During the video: This girl’s got attitude, and she’s got topless dancers in blazers which works for me. This works better with a visual and I quite like it second time around. There’s still that weird break in it though, which sort of breaks the momentum, but it does just about bring it back.

10. Spain – La Venda by Miki

On first listen: This had a dramatic start, but then seemed to introduce a banjo out of nowhere. Like Italy before it, it’s competely non-English and a bit dance-y – there are some hooks that I can get on board with though, so it will stay in my head a bit longer.

During the video: I was singing and dancing along on the second time round. This is infectious to me, it’s fun, and could potentially have everyone up and dancing on the night. The success of this one will depend on its position in the running order but it’s my favourite so far.

9. Norway – Spirit in the Sky by KEiiNO

On first listen: I’m already disappointed that this isn’t Gareth Gates and the Kumars. It’s got a night dance-y beat to it. The dancing with the fairies line will play well to the crowd on the night – I can already picture it on someone’s t-shirt. Oh, dear it was all going so well – a shaman seems to have taken over for the last third. It’s interesting, just not what I was expecting. The rest of the song is good, though.

During the video: They’ve filmed the video in Narnia – but it is at least another male/female combo which is different from most of the other acts. They’ve clearly got a vision/story for this song so the performance on the night should hopefully be something spectacular. The shaman looks like he’s in pain.

8. North Macedonia – Proud by Tamara Todevska

On first listen: I like this. The vocals are clear, not being drowned out by the music, which is sweet, but with a promise to rise as we go along. I do like a violin solo as well and it’s not too long here. Here comes the swell. I can imagine myself singing this in the shower pretending to be Whitney. It’s not the best song, but it’s more than OK.

During the video: It’s a song about female empowerment. That’s very now. I think this could do well on the night. It depends on what they decide to project on the screens behind the singer. But this could become a bit of an anthem.

7. Cyprus – Replay by Tamta

On first listen: She sounds like a lot of the acts in the chart at the moment. You can decide whether that’s a compliment or not, but it should mean she attracts an audience of some kind. There are some good hooks in this, and there’s enough to keep you interested.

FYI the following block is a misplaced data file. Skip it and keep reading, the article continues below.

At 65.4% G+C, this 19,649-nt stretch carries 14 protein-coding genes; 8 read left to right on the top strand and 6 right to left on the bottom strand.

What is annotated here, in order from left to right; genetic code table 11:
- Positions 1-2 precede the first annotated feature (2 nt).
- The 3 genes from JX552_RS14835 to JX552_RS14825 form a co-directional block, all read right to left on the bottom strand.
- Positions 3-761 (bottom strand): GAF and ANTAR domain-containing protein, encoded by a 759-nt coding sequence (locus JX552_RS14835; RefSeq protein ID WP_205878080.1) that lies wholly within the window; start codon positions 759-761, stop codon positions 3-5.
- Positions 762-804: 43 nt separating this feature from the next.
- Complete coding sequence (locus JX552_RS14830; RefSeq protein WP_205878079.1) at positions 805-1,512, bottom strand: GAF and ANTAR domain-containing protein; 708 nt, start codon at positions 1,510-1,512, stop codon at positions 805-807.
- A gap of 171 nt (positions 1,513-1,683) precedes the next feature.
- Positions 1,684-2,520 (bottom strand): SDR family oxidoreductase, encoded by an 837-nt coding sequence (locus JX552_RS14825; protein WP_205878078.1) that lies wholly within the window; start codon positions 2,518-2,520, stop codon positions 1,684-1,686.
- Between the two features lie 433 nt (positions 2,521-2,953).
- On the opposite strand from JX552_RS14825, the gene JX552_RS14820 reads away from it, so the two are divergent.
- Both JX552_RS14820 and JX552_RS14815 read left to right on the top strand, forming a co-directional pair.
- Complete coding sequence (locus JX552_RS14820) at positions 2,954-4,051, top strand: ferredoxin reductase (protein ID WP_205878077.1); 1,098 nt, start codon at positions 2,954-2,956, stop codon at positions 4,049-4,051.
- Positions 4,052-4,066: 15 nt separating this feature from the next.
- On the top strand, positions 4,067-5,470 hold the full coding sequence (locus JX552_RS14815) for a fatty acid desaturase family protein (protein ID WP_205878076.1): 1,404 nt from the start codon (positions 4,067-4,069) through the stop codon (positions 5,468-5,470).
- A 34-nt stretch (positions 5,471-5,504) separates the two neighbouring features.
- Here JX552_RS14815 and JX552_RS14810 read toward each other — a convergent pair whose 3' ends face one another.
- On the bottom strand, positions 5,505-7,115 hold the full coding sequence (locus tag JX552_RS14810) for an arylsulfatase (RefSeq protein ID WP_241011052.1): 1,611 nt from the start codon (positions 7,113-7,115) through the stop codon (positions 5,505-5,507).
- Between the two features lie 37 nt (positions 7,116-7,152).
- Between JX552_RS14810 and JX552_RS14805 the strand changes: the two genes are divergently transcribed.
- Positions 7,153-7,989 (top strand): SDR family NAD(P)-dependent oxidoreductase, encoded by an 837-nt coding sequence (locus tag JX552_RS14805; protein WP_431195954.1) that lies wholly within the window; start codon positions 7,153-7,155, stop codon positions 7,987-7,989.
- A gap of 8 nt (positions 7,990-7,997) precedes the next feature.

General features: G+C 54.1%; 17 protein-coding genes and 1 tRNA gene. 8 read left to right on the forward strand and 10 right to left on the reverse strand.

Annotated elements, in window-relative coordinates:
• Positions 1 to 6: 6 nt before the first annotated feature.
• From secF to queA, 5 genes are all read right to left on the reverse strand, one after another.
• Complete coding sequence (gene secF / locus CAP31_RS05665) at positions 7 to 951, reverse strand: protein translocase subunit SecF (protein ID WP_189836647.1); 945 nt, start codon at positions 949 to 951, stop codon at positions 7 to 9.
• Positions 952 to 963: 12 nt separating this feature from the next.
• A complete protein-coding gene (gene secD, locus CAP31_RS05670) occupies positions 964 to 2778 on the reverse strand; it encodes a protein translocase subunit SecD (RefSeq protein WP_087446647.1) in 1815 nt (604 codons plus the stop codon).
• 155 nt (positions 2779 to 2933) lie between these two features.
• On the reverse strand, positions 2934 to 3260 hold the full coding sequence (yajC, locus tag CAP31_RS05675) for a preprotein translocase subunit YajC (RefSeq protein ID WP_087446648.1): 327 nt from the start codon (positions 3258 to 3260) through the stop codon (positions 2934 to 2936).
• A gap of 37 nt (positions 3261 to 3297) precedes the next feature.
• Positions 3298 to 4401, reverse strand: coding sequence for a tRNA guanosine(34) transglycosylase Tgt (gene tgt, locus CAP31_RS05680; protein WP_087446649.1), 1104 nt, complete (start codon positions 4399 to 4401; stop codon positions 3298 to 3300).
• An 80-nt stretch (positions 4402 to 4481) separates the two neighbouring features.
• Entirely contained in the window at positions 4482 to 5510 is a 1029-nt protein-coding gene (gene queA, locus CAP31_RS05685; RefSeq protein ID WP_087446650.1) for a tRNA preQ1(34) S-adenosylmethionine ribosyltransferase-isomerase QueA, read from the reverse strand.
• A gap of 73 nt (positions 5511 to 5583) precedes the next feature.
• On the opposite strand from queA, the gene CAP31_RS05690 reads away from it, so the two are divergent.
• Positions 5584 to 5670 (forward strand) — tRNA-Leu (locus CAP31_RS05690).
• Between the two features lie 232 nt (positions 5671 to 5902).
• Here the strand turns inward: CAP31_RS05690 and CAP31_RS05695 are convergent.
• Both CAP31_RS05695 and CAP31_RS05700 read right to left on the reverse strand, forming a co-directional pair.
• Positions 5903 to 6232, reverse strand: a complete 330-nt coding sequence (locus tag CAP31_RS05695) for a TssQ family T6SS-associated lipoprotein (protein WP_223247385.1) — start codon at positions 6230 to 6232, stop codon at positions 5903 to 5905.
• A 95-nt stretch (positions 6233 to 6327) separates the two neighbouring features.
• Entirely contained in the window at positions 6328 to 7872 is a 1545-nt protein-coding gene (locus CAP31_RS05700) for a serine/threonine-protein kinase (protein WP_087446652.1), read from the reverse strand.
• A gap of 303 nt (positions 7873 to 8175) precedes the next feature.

During the video: This is a proper video. I’m going out on a limb here and saying she’s probably an established music star in Cyprus. She oozes confidence and if the performance on the night is anything like the video, we could be in for a good one. Half decent song with a good perfomance, it could be in with a chance.

6. Switzerland – She Got Me by Luca Hänni

On first listen: It’s not terrible, it’s making me move, which is always a good sign. It sounds like something you might find on One Direction’s second or third album, where they’re trying to be popular, but also a little bit edgy.

During the video: He’s got presence, although that could just be the hat (I do like a hat) – he looks like he’s recently left a boy band so I stand by my 1D comparison. He can move so we should be in for a good performance. I think he’ll have some fans on the night, he won’t win, but he’ll finish on the left hand side of the board.

5. Ireland – 22 by Sarah McTernan

On first listen: I’m listening to this one straight after Iceland, so I’ll probably love it. Oh, already, I do, it’s a bit plinky-plonky in a twingy-twangy way. That’s expert analysis for you. The music is better than the lyrics here, but she can sing. I don’t think it’ll match Ireland’s perfromance last year, but it’s decent enough, and is at least different from the other songs. I’ve surprised myself by singing along with it towards the end.

During the video: They’ve gone for a vintage feel with the video, which seems to be working for the song. It feels like it’s achieving what Michael Rice’s set out to do. I’m interested to see what they do with this on stage. I definitely like this more now than I did when I first heard it. Have to say, she did well in all that wind, especially when her hair smacked her in the face.

4. AzerbaijanTruth by Chingiz

On first listen: I’ve liked a lot of Azerbaijan’s songs in the past, so I always look forward to what they bring. I like the beat of this song. It builds to a change that kicks in at just the right moment, and the chorus is easy to sing along to. It brings more of the same after this point, but I like it enough to listen to it again.

During the video: He looks like he’s rocked up to the gay club a bit too early. If the array of other interesting people in the video turn up on the night it could be for a fun performance. I like it even more the second time around.

3. The NetherlandsArcade by Duncan Laurence